'I knew something wasn't right' - Cancer patient says women's healthcare has been 'overlooked'

Beverley 'Bev' Hewitt from Tonypandy was diagnosed with endometrial cancer in July last year. Credit: Media Wales

A mother is calling for more awareness of a cancer that can be passed on genetically, after being diagnosed with the disease following years of knowing that something was not right.

In July last year Beverley 'Bev' Hewitt, 56, from Tonypandy in Rhondda Cynon Taf was diagnosed with endometrial cancer, which is also known as womb (uterus) cancer.

The disease develops when malignant cells form in the tissues of the endometrium, which is the lining of the womb.

As it stands, there is currently no standard or routine screening testing for endometrial cancer.

Bev's eldest daughter, Jodie Bartlett, launched a GoFundMe page so that the family can buy her a wig. Credit: Media Wales

Cervical screen or 'smear tests' are used to detect potentially precancerous and cancerous processes in the cervix which could lead to cervical cancer, but endometrial cancer can be detected through a scan of the womb, a biopsy, or blood tests.

Currently undergoing treatment for stage three C of endometrial cancer, Mrs Hewitt believes more needs to be done to ensure that women are made aware that the cause of the cancer could derive from genetics.

She said: "I knew that something wasn’t right a good couple of years ago.

"It started off with everyone putting it down to the menopause. I was about 46 when the symptoms started and I was given the Mirena coil to deal with the menopause but there was still something wrong."

Two years ago Mrs Hewitt went for a scan of her womb, which found no detection of abnormalities.

Last year she returned for another after getting a spot of bleeding and "not feeling right".

She said: "When I returned to get the results two weeks later the hospital was packed and my husband waited for me in the car. I told him: 'This is not looking good, I am the last one waiting'. I went into the room. The doctor said: 'Do you know why you are here?' and I said: 'Yes, are the results back?' and he said: 'Yes'. I said: 'you’ve found something haven’t you?' and he said: 'Yes, I’m sorry to say you have cancer'.

Mrs Hewitt said she had been "mentally preparing" for the news for a while.

"This year I knew they were going to find something and I was right," she said.

"I had told my daughters for years and years that they had been missing something. This has been overlooked for a lot of women.

"I’m so angry about it because at the end of the day this could be genetic so it doesn’t just affect me – it could affect my children and grandchildren. I just want to save my children and grandchildren’s lives."

Since receiving her diagnosis last summer, Mrs Hewitt has undergone several treatments such as radiotherapy and chemotherapy.

She made the decision before she started chemotherapy to have her hair shaven off with the aid of her husband, Anthony, and their four children and 12 grandchildren by her side.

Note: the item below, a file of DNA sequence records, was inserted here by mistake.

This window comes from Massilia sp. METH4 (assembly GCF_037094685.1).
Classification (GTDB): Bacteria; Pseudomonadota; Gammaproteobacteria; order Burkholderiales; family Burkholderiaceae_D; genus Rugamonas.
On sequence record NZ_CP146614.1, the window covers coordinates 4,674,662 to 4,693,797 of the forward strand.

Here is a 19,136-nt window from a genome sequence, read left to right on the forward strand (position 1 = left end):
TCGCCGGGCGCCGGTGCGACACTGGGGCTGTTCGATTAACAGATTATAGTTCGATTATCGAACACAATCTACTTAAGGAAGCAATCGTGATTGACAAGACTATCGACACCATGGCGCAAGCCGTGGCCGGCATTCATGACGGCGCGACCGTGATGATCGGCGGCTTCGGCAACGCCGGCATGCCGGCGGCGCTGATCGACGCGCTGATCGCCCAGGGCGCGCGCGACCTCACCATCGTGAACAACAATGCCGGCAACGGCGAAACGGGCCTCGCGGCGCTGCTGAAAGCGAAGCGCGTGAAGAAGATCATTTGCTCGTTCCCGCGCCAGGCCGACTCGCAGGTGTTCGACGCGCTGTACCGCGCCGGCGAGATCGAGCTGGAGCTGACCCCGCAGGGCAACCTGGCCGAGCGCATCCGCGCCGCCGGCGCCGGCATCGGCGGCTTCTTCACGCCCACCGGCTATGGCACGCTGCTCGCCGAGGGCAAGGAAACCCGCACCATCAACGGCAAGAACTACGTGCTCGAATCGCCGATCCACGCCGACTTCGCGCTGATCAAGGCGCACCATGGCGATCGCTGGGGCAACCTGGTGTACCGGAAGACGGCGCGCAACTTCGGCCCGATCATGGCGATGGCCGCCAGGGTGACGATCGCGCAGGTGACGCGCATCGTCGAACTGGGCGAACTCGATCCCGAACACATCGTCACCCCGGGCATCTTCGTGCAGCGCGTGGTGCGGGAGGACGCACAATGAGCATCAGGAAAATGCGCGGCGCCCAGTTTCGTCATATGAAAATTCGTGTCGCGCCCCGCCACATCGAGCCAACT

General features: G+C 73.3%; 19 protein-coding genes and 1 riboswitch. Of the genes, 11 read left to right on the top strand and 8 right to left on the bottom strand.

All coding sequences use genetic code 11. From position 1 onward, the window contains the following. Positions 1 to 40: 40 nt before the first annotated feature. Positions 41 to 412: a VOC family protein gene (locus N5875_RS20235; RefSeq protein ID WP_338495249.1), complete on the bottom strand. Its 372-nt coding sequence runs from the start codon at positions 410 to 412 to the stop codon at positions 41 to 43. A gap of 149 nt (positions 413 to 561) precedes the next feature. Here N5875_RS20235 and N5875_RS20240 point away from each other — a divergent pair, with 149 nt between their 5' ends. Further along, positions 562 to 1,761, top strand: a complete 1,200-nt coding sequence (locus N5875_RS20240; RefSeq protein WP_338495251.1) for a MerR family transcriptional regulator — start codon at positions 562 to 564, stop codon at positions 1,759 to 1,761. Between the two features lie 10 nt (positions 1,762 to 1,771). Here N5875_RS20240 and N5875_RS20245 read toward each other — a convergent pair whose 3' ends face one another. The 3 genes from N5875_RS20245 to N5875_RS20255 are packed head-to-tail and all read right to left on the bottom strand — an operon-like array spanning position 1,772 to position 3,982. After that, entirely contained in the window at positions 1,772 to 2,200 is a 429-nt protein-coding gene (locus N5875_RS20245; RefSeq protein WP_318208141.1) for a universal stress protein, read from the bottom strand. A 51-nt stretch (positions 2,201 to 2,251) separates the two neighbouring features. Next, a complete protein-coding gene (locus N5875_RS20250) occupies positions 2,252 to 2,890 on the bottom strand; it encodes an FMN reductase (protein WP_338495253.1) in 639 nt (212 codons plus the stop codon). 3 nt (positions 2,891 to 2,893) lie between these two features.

"I’ve been fine about it but it has been hard for my husband and for the kids," she said.

"I’m very easy going and mentally strong – I have rarely cried over it. You can go either way about it – either roll up into a ball or just carry on with life because it’s not just for me, I’m doing it for my kids and my grandchildren. I’m 56 and I want to live."

Mrs Hewitt said she chose to shave her hair off so she could "control the cancer before it started controlling me".

She said: "I love my hair – it has always been something I’ve been proud of. I look in the mirror and I miss my hair. I miss being me."

Having a high level of a hormone called oestrogen can increase your chance of getting womb cancer, according to the NHS. But you might also be more likely to get womb cancer if you have diabetes, a family history of bowel, ovarian, or womb cancer, or inherited a rare gene that causes Lynch syndrome.

Around three to four in 100 women with endometrial or womb cancer have Lynch syndrome, according to the National Institute for Health and Care Research. Lynch syndrome is a type of inherited cancer syndrome associated with a genetic predisposition to different cancer types.

An estimated 175,000 people have Lynch syndrome in the UK but fewer than 5% of individuals know they have the condition.

Mrs Hewitt's eldest daughter, 37-year-old Jodie Bartlett, has launched a GoFundMe page so that they can buy a wig that is designed for individuals going through chemotherapy.

She said she wanted to help her mother get her identity back as her hair was her "armour".

"She has been so brave and strong but she just wants to feel like her again," she said.

"The wigs we have in mind let the person sleep in it and wash it – you don't actually feel like you are wearing a wig."

The Welsh Government recently announced that there was an urgent need to improve cancer services in Wales. It comes after NHS Wales published a three-year improvement plan, which outlined how health board and trusts in Wales could plan and deliver their cancer care that will improve cancer patient outcomes and reduce health inequalities.

A Welsh Government spokesman said: "We encourage people to come forward with any concerns about cancer and we are investing heavily in new diagnostic equipment and the training of additional diagnostic clinicians. As part of the recently-announced cancer improvement plan we are rolling out rapid diagnostic centres to provide a referral option for people presenting to the NHS with unclear symptoms but the GP suspects cancer."

Cwm Taf Morgannwg University Health Board has been approached for a comment.